The judges presiding the Daphne Caruana Galizia inquiry this morning accepted a request by Repubblika to make submissions addressing the inquiry’s terms of reference. The judges said this would be normal if this had been a public inquiry in England and they would be adopting the same approach. The inquiry board invited anyone interested to make their own submissions if they wish.
Repubblika said it believes the Daphne Caruana Galizia inquiry has been exceptional when compared with the response of the State to the killing of Daphne Caruana Galizia. The inquiry has asked difficult questions to witnesses and forced the only form of proper examination of the circumstances in which Daphne Caruana Galizia was assassinated and the causes of the crime, how it was allowed to happen and the failings of the State in dealing properly with the matter after the fact.
Repubblika said it’s submissions:
- show how Joseph Muscat and people within his circle enjoyed and continue to enjoy impunity in spite of mounting evidence that should have led to proper investigations and prosecution for crimes under existing law. The organisation cites examples such as events connected with John Dalli’s return from Brussels, the Pilatus affair, the Panama Papers and others. They argue that this level of impunity coupled with police failure to act appropriately after a string of car bombings allowed the perpetrators of their crime to believe they would not be caught.
- Repubblika shows how Joseph Muscat and his circle led a campaign to dehumanise Daphne Caruana Galizia, frustrating her right to privacy, family and property, ultimately denying her the right to her very life.
- The NGO lists the failures of the State to mitigate the risks to Daphne Caruana Galizia’s life, including the effect of her isolation as a result of slander and vilification on political party media.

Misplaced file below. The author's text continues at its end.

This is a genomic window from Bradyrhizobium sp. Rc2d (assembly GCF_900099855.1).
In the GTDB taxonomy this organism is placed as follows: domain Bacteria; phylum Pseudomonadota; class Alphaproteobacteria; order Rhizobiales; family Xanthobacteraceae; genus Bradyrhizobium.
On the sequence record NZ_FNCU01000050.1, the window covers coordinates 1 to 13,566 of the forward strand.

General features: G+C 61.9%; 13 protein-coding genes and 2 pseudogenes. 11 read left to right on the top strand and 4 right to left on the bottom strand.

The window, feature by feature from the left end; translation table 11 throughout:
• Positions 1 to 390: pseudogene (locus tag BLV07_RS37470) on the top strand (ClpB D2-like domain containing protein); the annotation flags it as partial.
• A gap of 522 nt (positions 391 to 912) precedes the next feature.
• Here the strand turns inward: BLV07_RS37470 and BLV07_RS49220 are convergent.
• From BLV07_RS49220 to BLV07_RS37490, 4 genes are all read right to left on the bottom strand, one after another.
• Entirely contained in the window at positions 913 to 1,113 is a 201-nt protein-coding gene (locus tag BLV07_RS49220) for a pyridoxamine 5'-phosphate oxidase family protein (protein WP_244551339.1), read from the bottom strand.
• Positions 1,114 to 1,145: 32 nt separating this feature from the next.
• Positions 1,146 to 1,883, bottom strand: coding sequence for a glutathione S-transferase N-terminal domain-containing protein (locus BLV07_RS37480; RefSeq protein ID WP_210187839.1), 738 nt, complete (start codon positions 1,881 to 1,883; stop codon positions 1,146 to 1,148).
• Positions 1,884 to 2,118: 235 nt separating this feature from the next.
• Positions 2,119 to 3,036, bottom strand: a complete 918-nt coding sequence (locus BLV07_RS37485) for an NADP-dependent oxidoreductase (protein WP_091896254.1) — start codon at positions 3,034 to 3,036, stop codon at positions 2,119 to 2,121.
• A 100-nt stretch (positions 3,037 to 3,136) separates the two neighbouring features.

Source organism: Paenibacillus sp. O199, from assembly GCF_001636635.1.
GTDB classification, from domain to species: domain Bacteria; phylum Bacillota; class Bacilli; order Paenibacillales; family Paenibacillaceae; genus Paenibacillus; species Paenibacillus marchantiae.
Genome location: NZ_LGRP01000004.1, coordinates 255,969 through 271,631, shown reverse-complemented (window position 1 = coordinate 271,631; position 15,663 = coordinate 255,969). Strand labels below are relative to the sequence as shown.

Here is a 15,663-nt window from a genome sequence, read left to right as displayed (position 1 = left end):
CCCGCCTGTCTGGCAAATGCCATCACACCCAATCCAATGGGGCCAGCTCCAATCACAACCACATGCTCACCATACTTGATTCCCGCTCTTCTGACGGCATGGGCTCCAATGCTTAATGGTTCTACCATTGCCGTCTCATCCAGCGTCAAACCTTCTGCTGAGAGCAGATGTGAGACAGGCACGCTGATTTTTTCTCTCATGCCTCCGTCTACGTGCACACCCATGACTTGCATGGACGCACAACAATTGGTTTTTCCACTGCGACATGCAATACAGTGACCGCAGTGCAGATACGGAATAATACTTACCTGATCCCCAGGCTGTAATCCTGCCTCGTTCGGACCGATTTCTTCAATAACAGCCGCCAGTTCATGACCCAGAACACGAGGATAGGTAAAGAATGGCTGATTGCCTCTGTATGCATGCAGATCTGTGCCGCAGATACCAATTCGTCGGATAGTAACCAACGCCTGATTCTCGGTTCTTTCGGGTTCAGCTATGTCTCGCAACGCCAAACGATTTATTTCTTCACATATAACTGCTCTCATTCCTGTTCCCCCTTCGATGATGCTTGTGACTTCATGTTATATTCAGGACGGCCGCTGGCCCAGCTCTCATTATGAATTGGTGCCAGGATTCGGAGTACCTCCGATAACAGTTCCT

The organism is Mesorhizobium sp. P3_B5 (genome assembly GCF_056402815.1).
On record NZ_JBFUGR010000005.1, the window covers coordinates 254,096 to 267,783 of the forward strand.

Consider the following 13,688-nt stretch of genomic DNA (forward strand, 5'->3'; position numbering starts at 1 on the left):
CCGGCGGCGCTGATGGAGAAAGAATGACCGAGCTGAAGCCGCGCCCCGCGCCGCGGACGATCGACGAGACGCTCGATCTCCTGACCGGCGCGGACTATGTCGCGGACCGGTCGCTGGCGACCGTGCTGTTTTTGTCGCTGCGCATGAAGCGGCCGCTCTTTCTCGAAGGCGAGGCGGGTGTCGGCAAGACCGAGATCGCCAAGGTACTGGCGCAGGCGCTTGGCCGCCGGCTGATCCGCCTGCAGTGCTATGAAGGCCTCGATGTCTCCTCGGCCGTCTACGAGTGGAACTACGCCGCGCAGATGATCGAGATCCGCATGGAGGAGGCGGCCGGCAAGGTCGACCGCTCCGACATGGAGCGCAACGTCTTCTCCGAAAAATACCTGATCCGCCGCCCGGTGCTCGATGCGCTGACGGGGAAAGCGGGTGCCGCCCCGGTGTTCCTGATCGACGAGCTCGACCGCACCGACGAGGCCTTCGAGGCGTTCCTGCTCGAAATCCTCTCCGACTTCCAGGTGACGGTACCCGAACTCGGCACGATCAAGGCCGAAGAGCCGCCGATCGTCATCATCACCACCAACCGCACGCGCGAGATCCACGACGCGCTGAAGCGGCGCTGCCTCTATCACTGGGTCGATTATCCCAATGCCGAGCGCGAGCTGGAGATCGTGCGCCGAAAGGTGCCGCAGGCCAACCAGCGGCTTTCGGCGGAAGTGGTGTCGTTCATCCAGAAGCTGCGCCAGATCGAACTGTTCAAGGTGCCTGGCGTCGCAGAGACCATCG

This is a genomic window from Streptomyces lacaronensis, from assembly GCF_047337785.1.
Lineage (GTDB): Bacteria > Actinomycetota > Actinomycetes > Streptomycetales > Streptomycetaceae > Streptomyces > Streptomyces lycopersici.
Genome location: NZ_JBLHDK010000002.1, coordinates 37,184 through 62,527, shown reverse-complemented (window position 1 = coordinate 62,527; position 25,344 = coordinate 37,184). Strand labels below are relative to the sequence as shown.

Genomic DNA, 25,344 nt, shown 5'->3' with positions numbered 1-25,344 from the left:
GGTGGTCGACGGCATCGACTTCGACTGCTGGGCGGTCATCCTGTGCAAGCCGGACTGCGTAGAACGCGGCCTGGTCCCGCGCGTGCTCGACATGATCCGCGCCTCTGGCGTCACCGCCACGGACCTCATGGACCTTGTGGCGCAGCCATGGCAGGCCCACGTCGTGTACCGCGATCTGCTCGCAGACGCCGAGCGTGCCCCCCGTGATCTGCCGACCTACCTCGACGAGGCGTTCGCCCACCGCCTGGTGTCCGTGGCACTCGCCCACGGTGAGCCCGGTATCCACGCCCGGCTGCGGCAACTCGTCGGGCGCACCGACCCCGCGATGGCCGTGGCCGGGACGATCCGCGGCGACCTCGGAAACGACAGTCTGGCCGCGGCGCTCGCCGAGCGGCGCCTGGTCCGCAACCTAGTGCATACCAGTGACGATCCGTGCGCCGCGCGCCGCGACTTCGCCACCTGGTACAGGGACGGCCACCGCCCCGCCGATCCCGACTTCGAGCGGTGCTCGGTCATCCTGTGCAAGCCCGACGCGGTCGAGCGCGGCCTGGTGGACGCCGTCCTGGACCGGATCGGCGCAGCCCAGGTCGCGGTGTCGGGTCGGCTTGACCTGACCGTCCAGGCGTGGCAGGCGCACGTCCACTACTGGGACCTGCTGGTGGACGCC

- They argue that the assassination of Daphne Caruana Galizia should be seen in the context of mafia infiltration in the fabric of Malta’s governance and society which Repubblika contends is dangerously underestimated. The NGO puts forward proposals for the adoption of anti-mafia and anti-racketeering legislation and procedures. They also make recommendations with respect to legislation to address unexplained wealth, abuse of office and other gaps in Malta’s legislative framework.
- They highlight the significance of public inquiries as tools for the growth of Malta’s democracy and as a means to document and learn lessons from administrative mistakes, systemic failings or willful wrongdoing.
- Repubblika’s submissions also include a discussion on how the state continues to fail to provide adequate protection to journalists and other agents of civil society that act independently in government and therefore, wrongly perceived by it as a form of opposition it should seek to suppress.
Repubblika argues in the submissions it filed today that “at the heart of the values we aspire to as a democracy, there should be the service of independent and critical journalism. Children should be taught to appreciate it, expect it and contribute to it as a key component of their formal education. The State must be reminded by a demanding citizenry that it must protect the independence of this democratic pillar from the intrusion, censorship, even violence of those among us who are better served by the suppression of these freedoms.”
Speaking at the inquiry this morning, Repubblika’s president Robert Aquilina recalled that Repubblika was founded by individuals who came together in the wake of the assassination of Daphne Caruana Galizia. The submissions say that Repubblika’s founders “did this because we were angry and dissatisfied with the action of, or failure to act by, the authorities before and after Daphne Caruana Galizia was killed.
“Even as we demand that justice in Daphne Caruana Galizia’s case is served without any further delay, our concerns today are more profound than they were in our shock and anger on the afternoon of 16 October 2017.”